Thursday, October 8, 2009

Bedrock geology of Wisconsin PFF


With our lovely hostess Marie at Vintage Postcards. Her postcard and story this week ... Shocking!


Not so shocking: Bedrock Geology of Wisconsin

From the back: :An example of one of many maps available from the Wisconsin Geological and Natural History Survey. Write to the M.A.P.S. Office for a free list of publications.
Geological and Natural History Survey, 3817 Mineral Point Road, Madison, Wisconsin. "

Here in Wisconsin there are older flat-lying layers of sedimentary rocks of Devonian and Ordovician in age, but also some much older rocks. See the geologic time scale on this web page. There is also a PDF (handy when reading my blog ;-) )

Those purple and lavender rocks in northern Wisconsin are about 1000 million years old! The patches of orange are even older, about 2500 million years old! These rocks have been metamorphosed and folded - hard to escape that when you have been around so long.
There is an area in west-central Wisconsin that was not covered by ice during the last glaciation event in the Ice Ages. How do they know? because there are no piles of glacial sediments as there are in most parts of North America, and Northern Europe and Asia too. This is still pretty difficult to explain.
Catch up on your geology postcards:

Viridian

11 comments:

Snap said...

I get an education in geology when I visit and it's a pretty card!

Evelyn Yvonne Theriault said...

Lots of geology news this week, what with the triple earthquakes in the Pacific!
Evelyn in Montreal

Sheila said...

Yes, I'm metamorphosing and folding too! :) These cards are helping me so much with my American geography as well as geology.

MrCachet said...

You are not doing these in order of acceptance into the Union, so - DO MONTANA! And let me know when you do, so I can make an envelope from the image and send you one!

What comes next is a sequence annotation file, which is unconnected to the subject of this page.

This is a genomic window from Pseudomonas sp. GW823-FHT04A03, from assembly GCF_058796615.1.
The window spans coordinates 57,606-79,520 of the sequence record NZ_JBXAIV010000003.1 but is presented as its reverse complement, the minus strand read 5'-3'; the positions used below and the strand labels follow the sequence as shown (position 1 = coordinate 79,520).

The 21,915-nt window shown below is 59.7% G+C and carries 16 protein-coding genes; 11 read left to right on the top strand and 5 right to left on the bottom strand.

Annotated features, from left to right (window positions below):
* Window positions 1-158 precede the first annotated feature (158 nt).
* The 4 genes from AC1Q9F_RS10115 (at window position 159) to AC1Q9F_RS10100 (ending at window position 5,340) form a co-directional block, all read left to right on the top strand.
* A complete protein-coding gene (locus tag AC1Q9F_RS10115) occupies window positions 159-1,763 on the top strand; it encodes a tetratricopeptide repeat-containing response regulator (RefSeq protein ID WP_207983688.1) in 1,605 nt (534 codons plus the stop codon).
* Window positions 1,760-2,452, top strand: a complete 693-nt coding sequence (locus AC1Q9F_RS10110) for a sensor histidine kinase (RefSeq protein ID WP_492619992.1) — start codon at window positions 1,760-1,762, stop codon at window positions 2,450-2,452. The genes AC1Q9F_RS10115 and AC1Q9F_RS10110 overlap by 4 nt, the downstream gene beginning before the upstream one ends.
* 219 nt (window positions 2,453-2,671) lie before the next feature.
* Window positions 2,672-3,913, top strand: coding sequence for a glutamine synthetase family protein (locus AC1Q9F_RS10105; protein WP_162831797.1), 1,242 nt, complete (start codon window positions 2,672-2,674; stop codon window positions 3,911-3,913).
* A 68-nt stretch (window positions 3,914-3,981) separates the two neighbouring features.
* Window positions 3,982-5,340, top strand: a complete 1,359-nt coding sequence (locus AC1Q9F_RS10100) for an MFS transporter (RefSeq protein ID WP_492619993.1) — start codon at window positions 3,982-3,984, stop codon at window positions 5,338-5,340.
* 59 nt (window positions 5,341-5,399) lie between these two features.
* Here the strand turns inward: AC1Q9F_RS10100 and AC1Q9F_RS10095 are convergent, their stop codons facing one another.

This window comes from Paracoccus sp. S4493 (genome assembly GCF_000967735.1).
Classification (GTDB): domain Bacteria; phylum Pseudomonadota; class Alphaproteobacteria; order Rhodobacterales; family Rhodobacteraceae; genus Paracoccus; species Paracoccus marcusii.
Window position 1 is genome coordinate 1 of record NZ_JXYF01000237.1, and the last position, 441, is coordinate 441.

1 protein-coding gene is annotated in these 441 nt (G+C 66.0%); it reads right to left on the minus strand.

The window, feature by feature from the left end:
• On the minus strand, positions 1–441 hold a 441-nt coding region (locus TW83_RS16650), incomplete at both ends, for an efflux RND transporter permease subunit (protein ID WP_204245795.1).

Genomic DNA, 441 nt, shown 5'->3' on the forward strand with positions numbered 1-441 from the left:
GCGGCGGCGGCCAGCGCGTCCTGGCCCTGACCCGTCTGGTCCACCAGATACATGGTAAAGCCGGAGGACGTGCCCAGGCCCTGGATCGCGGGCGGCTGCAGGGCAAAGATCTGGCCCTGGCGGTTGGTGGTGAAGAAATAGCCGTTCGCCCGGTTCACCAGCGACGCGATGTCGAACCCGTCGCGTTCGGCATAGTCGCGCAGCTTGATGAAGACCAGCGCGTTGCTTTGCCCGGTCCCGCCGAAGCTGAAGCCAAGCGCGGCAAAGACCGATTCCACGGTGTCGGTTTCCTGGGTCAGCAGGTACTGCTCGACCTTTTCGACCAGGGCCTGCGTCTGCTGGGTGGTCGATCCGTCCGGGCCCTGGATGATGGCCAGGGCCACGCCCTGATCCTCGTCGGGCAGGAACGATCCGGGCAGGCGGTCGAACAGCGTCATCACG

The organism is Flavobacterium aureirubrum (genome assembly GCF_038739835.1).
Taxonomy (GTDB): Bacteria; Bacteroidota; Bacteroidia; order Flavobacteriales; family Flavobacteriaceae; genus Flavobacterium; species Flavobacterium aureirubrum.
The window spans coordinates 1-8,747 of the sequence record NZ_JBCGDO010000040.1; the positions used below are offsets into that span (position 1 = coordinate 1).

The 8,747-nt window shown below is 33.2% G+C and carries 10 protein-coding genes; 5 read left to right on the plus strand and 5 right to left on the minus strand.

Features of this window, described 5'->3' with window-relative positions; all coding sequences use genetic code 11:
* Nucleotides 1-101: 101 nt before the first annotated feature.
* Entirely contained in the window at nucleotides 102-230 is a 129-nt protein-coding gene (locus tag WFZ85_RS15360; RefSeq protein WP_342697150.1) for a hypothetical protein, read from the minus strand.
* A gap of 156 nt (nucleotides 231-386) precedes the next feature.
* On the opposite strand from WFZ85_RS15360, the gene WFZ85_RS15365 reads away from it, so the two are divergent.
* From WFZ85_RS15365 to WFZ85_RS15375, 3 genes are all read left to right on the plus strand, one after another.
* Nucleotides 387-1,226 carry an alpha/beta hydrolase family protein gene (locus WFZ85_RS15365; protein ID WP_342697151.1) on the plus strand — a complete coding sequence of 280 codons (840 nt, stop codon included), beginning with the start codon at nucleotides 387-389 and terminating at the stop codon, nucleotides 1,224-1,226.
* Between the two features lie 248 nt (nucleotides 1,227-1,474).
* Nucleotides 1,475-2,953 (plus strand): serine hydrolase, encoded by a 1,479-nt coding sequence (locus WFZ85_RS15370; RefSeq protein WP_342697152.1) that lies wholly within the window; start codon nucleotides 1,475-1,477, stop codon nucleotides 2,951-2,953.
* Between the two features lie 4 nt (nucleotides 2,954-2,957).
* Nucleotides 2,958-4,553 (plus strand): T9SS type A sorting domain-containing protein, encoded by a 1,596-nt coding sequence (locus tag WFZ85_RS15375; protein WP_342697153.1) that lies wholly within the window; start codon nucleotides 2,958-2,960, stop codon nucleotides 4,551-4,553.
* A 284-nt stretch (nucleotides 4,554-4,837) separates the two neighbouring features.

Melissa B said...

I will check Massachusetts, but Vermont is supposed to have quite a varied terrain, have you looked at there?

Great to see a post card blog! I have always loved them as they capture a slice of history and society in different times. I have lots more of the Quimper postcards framed in my dining room in groupings of costumes that are similar to the ones on my faience.

viridian said...

MrCachet:

I am trying to go generally from east to west, based on the postcards I have. (not completly though - I did Utah first!) Nebraska is next, then Montana, probably next Friday.

Christine Heycke said...

These are truly beautiful even if you don't understand the geology behind them. Your explanation makes it doubly interesting. Waiting patiently for Oregon and Washington...

Beth Niquette said...

THAT is a GREAT postcard! I've always been fascinated with geology. Wonderful and Happy PFF!

steviewren said...

That info ROCKS!

maryt/theteach said...

Wow! Thanks for all the geological info! How about new York State? :) Come visit me if you can! :)

Marie Reed said...

My Grandmother (who past away two weeks ago) grew up in Wisconsin makes this card especially wonderfully to see!. That connection makes this card especially wonderful to se:)

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